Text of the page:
You know Dasher and Dancer and Prancer and Vixen, Comet and Cupid and Donner and Blitzen. But…do you recall the most famous reindeer of all? If not, please extricate yourself from the rock you’ve been living under. Everyone knows Rudolph.
From humble beginnings in Robert May’s children’s book in 1939, Rudolph and his glowing red schnoz have spawned an empire. Rounding out his rich mythos are the all too familiar Christmas song and the stop motion TV tale of an elf with dental aspirations, a portly prospector and our lovable, outcast young buck.
Of course, as with most myths and legends, there is some grain of truth hiding somewhere. This Christmas, science tackled the origin of Rudolph and his shiny nose. A research team, led by Can Ince of Erasmus University Rotterdam in the Netherlands, published a study just last week in the British Medical Journal explaining this Christmas mystery.
Halloween is here again boys and girls. As I get older, it’s essentially turned into an opportunity to dress in some ironic costume to try to show everyone how hilarious I am. I miss the younger days, though, where it was as simple as dressing like Mickey Mouse (true story) and dragging a pillowcase around the neighborhood. I miss the candy. Yes, I know I could buy it myself now, but it’s not the same. Scavenging all that sugar is a big deal to a kid. To prove it, I present exhibit A below.
Hilarious as it is, the prank really shows the depths of our candy obsessions. Perhaps we gain a modicum of control as we get older, but there are significant things going on in our brains that make us crave those sweets. Researchers at the University of Michigan recently published an article in Current Biologythat gives some insight into how the brain responds to these treats. Continue reading →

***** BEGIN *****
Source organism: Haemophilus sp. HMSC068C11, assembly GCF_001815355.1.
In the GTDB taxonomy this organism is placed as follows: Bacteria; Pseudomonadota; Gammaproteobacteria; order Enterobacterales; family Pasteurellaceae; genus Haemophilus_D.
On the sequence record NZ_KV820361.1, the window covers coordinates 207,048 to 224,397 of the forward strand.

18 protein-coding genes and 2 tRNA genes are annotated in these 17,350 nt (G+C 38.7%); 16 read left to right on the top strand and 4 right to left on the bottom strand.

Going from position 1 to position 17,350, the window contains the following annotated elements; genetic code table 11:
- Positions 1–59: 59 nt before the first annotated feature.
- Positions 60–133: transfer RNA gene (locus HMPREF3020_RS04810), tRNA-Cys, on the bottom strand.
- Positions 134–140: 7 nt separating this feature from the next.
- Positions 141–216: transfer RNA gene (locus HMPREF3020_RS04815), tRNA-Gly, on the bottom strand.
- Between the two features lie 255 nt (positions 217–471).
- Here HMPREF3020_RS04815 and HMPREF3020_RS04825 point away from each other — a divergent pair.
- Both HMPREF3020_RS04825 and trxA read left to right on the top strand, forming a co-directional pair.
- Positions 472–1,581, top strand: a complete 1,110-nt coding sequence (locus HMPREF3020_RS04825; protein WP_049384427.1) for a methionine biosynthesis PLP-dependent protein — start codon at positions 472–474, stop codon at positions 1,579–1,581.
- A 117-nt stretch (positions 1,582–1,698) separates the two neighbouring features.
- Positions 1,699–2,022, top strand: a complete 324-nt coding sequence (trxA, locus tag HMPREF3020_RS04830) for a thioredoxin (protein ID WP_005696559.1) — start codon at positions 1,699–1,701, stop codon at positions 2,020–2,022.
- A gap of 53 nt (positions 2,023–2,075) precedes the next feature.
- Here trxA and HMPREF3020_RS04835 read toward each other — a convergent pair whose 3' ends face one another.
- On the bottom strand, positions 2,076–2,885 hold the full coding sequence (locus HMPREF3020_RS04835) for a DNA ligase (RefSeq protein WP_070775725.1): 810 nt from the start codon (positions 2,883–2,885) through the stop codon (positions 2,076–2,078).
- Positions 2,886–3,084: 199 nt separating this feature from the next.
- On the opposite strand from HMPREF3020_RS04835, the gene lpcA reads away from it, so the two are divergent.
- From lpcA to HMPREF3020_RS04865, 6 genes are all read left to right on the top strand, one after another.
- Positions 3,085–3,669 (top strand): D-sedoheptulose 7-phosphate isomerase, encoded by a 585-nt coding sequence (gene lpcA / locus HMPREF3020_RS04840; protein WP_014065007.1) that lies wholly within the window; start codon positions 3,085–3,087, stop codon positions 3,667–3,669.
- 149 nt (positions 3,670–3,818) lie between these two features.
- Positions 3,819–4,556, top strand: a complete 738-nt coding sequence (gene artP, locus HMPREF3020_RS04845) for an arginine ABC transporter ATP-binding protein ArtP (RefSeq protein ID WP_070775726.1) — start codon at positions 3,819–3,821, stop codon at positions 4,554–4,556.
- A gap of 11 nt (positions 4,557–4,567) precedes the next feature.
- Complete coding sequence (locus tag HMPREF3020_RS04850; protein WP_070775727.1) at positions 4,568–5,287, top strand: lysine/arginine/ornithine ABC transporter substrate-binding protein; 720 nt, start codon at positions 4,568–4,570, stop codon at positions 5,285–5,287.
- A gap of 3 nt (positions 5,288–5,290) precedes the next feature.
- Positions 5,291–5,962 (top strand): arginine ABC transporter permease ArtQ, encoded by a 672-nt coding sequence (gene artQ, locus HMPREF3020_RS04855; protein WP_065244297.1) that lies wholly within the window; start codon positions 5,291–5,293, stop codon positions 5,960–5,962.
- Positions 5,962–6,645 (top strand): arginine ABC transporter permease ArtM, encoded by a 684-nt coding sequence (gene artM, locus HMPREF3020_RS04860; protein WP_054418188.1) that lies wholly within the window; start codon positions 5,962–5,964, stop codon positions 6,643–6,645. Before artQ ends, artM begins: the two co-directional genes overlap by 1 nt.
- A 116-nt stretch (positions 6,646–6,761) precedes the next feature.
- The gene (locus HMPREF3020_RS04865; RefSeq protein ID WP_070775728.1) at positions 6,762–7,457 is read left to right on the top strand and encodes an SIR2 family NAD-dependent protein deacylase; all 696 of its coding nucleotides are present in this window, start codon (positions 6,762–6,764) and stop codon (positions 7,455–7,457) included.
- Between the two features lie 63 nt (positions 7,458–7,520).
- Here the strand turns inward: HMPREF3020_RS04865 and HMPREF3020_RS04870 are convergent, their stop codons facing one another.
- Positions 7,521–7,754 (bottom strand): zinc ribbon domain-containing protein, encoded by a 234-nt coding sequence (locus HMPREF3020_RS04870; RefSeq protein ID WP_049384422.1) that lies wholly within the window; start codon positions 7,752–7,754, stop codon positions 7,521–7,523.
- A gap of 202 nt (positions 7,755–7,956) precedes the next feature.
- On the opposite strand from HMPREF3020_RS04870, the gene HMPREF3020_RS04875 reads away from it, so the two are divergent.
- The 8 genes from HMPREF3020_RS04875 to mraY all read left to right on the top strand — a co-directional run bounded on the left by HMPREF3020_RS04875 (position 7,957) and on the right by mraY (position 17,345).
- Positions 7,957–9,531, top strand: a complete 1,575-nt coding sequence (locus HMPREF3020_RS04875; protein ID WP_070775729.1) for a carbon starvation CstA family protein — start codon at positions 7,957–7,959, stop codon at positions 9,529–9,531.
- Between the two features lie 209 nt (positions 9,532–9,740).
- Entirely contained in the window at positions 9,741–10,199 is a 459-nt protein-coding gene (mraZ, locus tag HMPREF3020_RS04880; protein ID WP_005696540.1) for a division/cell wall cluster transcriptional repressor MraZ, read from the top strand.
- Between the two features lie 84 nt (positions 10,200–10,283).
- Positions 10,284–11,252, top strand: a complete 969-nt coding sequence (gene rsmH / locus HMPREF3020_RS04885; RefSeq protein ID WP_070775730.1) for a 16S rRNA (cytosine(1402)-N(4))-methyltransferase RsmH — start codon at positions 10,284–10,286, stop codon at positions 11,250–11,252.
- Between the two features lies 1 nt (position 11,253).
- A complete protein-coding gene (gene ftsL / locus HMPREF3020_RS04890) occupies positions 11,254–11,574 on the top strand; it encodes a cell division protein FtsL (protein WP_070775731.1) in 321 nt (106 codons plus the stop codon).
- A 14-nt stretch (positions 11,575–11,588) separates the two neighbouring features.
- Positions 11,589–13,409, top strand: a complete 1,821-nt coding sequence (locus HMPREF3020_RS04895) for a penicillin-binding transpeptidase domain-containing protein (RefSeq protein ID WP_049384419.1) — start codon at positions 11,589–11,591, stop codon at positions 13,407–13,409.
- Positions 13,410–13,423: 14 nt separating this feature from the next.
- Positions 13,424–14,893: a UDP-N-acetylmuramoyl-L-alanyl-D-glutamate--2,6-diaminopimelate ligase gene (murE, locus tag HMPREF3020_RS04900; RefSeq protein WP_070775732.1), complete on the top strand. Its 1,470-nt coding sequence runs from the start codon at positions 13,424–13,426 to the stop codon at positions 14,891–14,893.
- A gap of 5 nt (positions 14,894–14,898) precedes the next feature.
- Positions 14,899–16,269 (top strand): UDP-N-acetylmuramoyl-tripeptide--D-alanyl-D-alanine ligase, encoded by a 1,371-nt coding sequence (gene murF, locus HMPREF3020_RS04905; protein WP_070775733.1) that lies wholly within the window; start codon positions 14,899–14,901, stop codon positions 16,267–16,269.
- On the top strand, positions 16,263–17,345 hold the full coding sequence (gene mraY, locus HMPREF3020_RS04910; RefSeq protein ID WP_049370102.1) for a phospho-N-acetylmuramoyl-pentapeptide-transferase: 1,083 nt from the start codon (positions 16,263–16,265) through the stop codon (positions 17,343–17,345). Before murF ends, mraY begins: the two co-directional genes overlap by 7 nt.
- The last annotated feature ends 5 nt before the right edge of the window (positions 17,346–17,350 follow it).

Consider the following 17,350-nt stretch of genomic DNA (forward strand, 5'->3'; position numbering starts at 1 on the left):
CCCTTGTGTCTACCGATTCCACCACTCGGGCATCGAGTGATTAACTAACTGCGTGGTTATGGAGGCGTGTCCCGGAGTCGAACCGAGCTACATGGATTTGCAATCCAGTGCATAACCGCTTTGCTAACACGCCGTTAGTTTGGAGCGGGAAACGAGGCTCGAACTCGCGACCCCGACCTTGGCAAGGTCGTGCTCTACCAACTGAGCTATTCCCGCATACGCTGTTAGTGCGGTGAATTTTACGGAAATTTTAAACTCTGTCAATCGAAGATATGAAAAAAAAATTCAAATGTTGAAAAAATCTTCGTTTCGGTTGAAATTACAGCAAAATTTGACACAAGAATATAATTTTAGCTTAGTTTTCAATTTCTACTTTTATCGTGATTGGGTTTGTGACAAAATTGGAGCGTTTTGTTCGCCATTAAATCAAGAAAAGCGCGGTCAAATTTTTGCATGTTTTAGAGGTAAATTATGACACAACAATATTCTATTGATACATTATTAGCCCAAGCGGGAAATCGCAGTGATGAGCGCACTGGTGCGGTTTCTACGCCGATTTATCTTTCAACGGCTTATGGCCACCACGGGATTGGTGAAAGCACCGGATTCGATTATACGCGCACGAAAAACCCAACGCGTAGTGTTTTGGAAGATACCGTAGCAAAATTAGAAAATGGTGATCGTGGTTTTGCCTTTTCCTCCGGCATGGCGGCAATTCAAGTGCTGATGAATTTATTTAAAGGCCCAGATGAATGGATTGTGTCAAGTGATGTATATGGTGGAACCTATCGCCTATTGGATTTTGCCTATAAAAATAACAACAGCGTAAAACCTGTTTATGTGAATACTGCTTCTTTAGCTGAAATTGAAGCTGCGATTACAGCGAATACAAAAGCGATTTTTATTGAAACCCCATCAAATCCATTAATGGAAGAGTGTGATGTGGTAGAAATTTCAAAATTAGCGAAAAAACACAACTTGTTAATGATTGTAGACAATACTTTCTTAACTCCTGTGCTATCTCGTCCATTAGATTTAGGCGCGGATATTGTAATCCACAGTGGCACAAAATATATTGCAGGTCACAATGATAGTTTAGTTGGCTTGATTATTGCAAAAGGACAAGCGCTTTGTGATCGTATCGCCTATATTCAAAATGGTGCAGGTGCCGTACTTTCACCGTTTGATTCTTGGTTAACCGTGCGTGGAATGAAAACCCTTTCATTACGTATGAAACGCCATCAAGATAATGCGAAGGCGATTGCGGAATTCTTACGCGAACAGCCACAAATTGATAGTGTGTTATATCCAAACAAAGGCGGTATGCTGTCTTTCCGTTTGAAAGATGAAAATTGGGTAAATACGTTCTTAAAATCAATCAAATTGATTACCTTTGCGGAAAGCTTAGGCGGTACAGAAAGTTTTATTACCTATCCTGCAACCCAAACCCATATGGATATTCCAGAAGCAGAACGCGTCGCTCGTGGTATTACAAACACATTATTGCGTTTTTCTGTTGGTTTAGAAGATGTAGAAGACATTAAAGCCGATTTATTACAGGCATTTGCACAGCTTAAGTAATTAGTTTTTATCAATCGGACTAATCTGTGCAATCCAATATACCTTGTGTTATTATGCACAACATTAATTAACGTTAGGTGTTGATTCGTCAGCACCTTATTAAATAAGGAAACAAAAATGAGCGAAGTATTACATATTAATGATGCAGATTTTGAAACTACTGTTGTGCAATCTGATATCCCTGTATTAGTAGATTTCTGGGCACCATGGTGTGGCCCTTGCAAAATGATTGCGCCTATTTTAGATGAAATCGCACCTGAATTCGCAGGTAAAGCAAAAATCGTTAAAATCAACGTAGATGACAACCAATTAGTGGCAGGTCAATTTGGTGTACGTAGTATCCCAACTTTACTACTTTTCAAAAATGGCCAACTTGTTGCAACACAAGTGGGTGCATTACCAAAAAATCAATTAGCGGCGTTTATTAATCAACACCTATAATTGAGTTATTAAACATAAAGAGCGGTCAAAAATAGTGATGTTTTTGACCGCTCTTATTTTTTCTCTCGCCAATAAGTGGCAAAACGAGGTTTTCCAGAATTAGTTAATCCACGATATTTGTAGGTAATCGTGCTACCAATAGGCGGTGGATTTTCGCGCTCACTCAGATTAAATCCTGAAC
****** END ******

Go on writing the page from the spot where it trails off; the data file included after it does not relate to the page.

If my Facebook newsfeed is any indication, apparently my generation has gotten to the point of testing the waters of parenthood. Also evident is that I should have been a pediatrician, because it seems your poor little ones always have to go to the doctor .
Parents of all ages are surely aware of how often infants get sick. To put it lightly, their immune systems are weak. Dr. Yasmina Laouar’s lab at the University of Michigan School of Medicine is working to figure out why. They describe molecular signals that prevent maturation of certain immune cells in infants in a paper published recently in Nature Immunology.Continue reading →
For the man who is not ready for a child in his life, there are several wonderful options available for family planning. These include condoms, herbal remedies, vasectomies, prolonged heating of the testicles, and, of course, the infamous withdrawal method.
Obviously, most of these are either a tad final or woefully ineffective. Except for the condom, which protects against a range of STD’s as well, men really don’t have a highly effective, reversible means for contraception. Women, of course, have “The Pill,” and scientists have long been working to develop something similar for men. Researchers from the Dana-Farber Cancer Institute in Boston and Baylor College of Medicine in Houston reported their findings today in Cellthat may very well bring us one step closer. Continue reading →